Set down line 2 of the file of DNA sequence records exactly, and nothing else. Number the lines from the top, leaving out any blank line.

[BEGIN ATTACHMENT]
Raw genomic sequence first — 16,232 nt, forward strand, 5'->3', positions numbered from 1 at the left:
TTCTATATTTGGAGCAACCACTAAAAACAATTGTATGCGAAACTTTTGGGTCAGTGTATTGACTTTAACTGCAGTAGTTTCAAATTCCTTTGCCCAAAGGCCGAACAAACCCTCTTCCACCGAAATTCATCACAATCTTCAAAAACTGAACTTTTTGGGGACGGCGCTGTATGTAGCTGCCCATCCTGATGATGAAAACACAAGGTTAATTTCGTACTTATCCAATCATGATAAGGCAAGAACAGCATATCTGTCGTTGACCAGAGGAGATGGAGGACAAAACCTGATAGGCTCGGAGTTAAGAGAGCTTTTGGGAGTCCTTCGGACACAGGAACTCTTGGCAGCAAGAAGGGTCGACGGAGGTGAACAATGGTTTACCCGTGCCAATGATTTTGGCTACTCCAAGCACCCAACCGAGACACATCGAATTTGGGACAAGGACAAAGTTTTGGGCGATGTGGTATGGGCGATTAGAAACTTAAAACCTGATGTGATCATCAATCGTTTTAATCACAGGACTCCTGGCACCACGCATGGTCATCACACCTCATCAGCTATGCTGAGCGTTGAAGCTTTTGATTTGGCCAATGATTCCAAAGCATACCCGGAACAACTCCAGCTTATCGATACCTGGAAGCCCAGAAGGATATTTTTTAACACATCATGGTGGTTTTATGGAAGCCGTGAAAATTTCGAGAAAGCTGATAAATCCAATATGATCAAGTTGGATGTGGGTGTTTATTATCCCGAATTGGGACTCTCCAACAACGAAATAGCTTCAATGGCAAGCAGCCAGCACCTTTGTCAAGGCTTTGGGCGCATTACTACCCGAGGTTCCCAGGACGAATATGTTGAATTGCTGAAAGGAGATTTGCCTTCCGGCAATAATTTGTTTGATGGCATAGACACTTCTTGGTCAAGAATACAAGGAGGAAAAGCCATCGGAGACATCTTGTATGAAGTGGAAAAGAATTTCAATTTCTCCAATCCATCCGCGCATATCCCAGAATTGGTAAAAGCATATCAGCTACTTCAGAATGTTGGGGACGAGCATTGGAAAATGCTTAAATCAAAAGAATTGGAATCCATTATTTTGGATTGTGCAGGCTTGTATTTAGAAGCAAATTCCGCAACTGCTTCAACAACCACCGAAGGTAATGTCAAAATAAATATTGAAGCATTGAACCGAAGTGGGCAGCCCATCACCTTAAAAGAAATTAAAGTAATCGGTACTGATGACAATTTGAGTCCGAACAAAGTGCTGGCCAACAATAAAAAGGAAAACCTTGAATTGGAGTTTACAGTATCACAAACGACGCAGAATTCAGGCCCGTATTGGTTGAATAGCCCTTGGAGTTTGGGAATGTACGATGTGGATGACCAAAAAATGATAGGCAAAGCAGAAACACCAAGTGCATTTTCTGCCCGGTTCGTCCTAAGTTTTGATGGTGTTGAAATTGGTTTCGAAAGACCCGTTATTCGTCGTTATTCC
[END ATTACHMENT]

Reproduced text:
TTCTATATTTGGAGCAACCACTAAAAACAATTGTATGCGAAACTTTTGGGTCAGTGTATTGACTTTAACTGCAGTAGTTTCAAATTCCTTTGCCCAAAGGCCGAACAAACCCTCTTCCACCGAAATTCATCACAATCTTCAAAAACTGAACTTTTTGGGGACGGCGCTGTATGTAGCTGCCCATCCTGATGATGAAAACACAAGGTTAATTTCGTACTTATCCAATCATGATAAGGCAAGAACAGCATATCTGTCGTTGACCAGAGGAGATGGAGGACAAAACCTGATAGGCTCGGAGTTAAGAGAGCTTTTGGGAGTCCTTCGGACACAGGAACTCTTGGCAGCAAGAAGGGTCGACGGAGGTGAACAATGGTTTACCCGTGCCAATGATTTTGGCTACTCCAAGCACCCAACCGAGACACATCGAATTTGGGACAAGGACAAAGTTTTGGGCGATGTGGTATGGGCGATTAGAAACTTAAAACCTGATGTGATCATCAATCGTTTTAATCACAGGACTCCTGGCACCACGCATGGTCATCACACCTCATCAGCTATGCTGAGCGTTGAAGCTTTTGATTTGGCCAATGATTCCAAAGCATACCCGGAACAACTCCAGCTTATCGATACCTGGAAGCCCAGAAGGATATTTTTTAACACATCATGGTGGTTTTATGGAAGCCGTGAAAATTTCGAGAAAGCTGATAAATCCAATATGATCAAGTTGGATGTGGGTGTTTATTATCCCGAATTGGGACTCTCCAACAACGAAATAGCTTCAATGGCAAGCAGCCAGCACCTTTGTCAAGGCTTTGGGCGCATTACTACCCGAGGTTCCCAGGACGAATATGTTGAATTGCTGAAAGGAGATTTGCCTTCCGGCAATAATTTGTTTGATGGCATAGACACTTCTTGGTCAAGAATACAAGGAGGAAAAGCCATCGGAGACATCTTGTATGAAGTGGAAAAGAATTTCAATTTCTCCAATCCATCCGCGCATATCCCAGAATTGGTAAAAGCATATCAGCTACTTCAGAATGTTGGGGACGAGCATTGGAAAATGCTTAAATCAAAAGAATTGGAATCCATTATTTTGGATTGTGCAGGCTTGTATTTAGAAGCAAATTCCGCAACTGCTTCAACAACCACCGAAGGTAATGTCAAAATAAATATTGAAGCATTGAACCGAAGTGGGCAGCCCATCACCTTAAAAGAAATTAAAGTAATCGGTACTGATGACAATTTGAGTCCGAACAAAGTGCTGGCCAACAATAAAAAGGAAAACCTTGAATTGGAGTTTACAGTATCACAAACGACGCAGAATTCAGGCCCGTATTGGTTGAATAGCCCTTGGAGTTTGGGAATGTACGATGTGGATGACCAAAAAATGATAGGCAAAGCAGAAACACCAAGTGCATTTTCTGCCCGGTTCGTCCTAAGTTTTGATGGTGTTGAAATTGGTTTCGAAAGACCCGTTATTCGTCGTTATTCC